EAST LANSING, Mich. — When thinking about water quality, alkalinity is much more important than pH. pH tells you whether the water is acidic, neutral or basic, but not the buffering capacity of the water. Buffering capacity is the ability of water (or compound) to resist a change in pH. Alkalinity tells you the buffering capacity in the basic pH range of the water.
You can have a high (or low) pH water with very little buffering capacity, meaning you can easily and quickly change the pH of the water; this also means the water is unlikely to change the pH of soils or potting mixes. You can also have water with a pH above 7 with a high alkalinity, meaning it will be difficult to change the pH of the water. This also means the water, if the alkalinity is high enough or a lot of water is applied, can increase the pH of soils or potting mixes.
As water alkalinity increases, there is a greater resistance to a change in water pH or, more importantly, a greater ability of the water to change the pH of something else like soils or potting mixes. It is much more likely to change the pH of potting mixes since pots are watered much more frequently than plants in the ground and there is a limited volume of potting mix in a pot. Neither pH nor alkalinity in the ranges typically seen in untreated water cause direct damage to plants; the damage is indirect by causing a change in pH of soils or potting mixes that make some nutrients unavailable. If the water is very alkaline, it can cause plant damage by slowly creating deposits over the leaves—we do see this with some water in Michigan and if a large amount of alkaline water is frequently applied overhead to plants. Most municipal water treatment processes reduce alkalinity.
Reports of nutrient disorders in landscape plants as the season progresses may be due to water with high alkalinity, but are usually the result of some other issue. The native pH of most Michigan soils is in the range of 5.5 to 7.7, appropriate for good nutrition for most plants. However, there are some plants (most conifers, some maples, others) that will show nutrient deficiency symptoms in soil pH above 6, sometimes lower. These symptoms may not appear early in the year, but develop as there is more growth and vegetation on the plants.
In either case, whether the water is alkaline or the soil pH is relatively high, correcting the soil pH is the easiest and longest lasting solution for homeowners and field-grown crop producers. Commercial producers of container ornamentals have other options available from modifying cultural practices to injecting acid into water.
I have received questions about reverse osmosis water with a high pH. Reverse osmosis water is created by forcing water through ultra-fine membranes resulting in almost all of the ions being removed. Reverse osmosis water is typically neutral to slightly acidic, but can be basic (not alkaline) depending on the source water and how it was treated. Also, because of the low ion content, it is very difficult to accurately measure reverse osmosis water pH—minor residues on sensors or collection cups can cause a large error.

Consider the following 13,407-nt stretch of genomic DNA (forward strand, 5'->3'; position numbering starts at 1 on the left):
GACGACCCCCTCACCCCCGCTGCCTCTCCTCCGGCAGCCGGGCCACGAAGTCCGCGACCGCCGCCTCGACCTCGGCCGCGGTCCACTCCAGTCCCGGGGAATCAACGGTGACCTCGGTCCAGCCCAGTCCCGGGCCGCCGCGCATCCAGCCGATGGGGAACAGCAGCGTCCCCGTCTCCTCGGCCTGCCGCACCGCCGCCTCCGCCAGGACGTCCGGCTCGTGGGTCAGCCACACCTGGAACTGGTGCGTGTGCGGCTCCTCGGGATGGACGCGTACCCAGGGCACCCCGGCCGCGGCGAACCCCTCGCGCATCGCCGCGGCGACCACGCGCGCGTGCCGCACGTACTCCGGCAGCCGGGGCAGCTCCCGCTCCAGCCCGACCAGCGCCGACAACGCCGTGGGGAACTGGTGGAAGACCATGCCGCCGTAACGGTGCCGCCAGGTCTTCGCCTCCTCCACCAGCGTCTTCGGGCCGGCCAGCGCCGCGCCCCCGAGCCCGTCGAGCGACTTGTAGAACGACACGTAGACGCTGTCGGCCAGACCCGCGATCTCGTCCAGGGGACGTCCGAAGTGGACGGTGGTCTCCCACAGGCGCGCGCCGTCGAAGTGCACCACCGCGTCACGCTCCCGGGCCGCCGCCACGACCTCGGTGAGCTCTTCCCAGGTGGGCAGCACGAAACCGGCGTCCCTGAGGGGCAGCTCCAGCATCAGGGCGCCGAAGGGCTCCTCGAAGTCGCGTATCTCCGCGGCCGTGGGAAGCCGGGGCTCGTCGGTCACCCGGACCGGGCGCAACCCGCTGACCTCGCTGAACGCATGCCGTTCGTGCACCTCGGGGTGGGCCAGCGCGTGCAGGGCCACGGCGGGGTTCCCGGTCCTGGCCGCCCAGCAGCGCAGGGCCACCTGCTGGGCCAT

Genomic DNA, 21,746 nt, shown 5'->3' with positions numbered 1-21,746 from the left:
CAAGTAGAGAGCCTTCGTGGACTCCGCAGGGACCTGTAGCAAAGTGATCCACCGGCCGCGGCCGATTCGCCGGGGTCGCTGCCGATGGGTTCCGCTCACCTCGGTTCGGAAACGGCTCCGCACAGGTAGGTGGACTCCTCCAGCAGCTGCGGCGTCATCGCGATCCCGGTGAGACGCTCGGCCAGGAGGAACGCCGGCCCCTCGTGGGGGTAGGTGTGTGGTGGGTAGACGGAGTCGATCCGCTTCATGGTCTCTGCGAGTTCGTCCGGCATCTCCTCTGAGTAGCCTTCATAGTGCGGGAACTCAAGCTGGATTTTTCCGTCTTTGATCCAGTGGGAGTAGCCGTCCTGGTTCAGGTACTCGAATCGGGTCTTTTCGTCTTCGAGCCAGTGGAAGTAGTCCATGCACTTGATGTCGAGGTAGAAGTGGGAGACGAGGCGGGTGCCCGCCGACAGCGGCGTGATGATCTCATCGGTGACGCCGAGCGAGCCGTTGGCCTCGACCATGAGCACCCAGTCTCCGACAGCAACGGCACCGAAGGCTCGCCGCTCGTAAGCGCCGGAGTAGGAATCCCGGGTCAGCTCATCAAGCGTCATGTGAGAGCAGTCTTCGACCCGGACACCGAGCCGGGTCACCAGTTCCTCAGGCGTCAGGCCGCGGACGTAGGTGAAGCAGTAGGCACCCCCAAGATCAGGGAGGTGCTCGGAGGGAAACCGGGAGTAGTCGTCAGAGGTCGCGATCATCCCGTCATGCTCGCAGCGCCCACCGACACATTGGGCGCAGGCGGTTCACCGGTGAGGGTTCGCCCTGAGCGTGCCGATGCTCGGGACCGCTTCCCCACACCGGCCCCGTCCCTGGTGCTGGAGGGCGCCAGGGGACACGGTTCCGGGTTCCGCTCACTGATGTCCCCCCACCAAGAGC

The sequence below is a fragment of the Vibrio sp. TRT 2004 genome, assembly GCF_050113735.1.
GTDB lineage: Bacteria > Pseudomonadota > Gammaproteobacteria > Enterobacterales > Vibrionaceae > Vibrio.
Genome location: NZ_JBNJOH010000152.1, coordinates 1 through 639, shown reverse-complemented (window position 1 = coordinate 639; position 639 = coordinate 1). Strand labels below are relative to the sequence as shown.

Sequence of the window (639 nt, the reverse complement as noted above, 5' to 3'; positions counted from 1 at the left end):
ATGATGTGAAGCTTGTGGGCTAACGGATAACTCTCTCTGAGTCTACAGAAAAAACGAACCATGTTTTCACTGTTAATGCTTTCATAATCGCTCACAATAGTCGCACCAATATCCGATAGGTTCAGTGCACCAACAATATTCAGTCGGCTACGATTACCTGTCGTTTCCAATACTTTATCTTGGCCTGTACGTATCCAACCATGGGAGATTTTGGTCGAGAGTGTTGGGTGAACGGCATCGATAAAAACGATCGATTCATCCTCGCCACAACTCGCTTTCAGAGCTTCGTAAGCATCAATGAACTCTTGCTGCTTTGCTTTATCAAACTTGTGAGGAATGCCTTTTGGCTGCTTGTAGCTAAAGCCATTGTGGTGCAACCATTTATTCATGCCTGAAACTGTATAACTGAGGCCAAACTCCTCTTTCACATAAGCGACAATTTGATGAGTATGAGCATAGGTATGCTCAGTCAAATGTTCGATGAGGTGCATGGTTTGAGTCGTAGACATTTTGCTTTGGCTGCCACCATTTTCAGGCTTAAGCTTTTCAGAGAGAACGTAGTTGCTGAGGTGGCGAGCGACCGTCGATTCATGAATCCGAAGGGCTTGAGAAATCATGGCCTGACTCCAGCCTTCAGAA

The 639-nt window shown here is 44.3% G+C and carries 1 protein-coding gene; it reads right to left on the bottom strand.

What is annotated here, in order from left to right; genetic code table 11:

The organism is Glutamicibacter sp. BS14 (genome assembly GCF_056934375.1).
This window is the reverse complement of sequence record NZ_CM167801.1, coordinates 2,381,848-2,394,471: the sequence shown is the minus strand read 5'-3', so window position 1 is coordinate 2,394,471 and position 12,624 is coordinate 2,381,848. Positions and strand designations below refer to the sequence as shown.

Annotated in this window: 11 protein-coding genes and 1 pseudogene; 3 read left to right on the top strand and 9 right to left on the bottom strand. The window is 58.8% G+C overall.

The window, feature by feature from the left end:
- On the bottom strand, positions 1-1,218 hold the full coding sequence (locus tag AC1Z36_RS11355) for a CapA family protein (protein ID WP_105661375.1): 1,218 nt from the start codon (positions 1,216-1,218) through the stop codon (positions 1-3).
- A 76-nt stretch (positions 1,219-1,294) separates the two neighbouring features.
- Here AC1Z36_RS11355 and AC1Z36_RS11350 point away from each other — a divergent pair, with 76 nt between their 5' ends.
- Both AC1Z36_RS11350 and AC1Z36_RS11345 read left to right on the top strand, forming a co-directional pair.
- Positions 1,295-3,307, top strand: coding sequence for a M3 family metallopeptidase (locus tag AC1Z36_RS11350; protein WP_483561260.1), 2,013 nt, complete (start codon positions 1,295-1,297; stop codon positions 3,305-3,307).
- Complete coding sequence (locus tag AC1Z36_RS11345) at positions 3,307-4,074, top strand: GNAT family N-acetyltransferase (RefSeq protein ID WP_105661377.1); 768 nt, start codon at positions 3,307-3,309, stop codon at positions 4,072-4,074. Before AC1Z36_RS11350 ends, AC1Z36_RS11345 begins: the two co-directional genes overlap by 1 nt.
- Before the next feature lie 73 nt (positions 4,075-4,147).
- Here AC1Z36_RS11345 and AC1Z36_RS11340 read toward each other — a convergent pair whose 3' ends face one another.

Some municipalities use sodium hydroxide (NaOH, often used in drinking water treatment) or a similar chemical (one that generates OH– ions) as part of water treatment that could result in higher pH after the reverse osmosis process. The reverse osmosis membranes will exclude the sodium ions but not the hydroxide ions; the hydroxide ions will increase the pH but not the alkalinity. Again, it is easy to change the pH of high pH, low alkaline water. High alkalinity in the source (feed) water to the reverse osmosis system can cause scaling on the membrane because calcium carbonate (primary cause of alkalinity in water) precipitates on the membranes.
In summary, the main problem that arises from high pH water is when it is alkaline. Alkaline water can raise the pH of soils or potting mixes. Nutrient deficiencies will occur if the pH of soils or potting mixes is raised above the ideal range for nutrient solubility. The Michigan State University Soil and Plant Nutrient Laboratory will test water for alkalinity (for a fee) and there are private laboratories that will do this as well. The Michigan Department of Environmental Quality has a list of certified labs that will test for alkalinity and water potability, although alkalinity does not affect potability.
For commercial growers and pesticide applicators, alkaline water can also affect mixing of some fertilizers and pesticides by causing them to precipitate out of solution. There are relatively inexpensive alkalinity test kits to determine water alkalinity. In addition to MSU’s Soil and Plant Nutrient Laboratory, there are also several commercial labs that will analyze water for agricultural quality parameters.
— Tom Fernandez, Michigan State University Extension, Department of Horticulture
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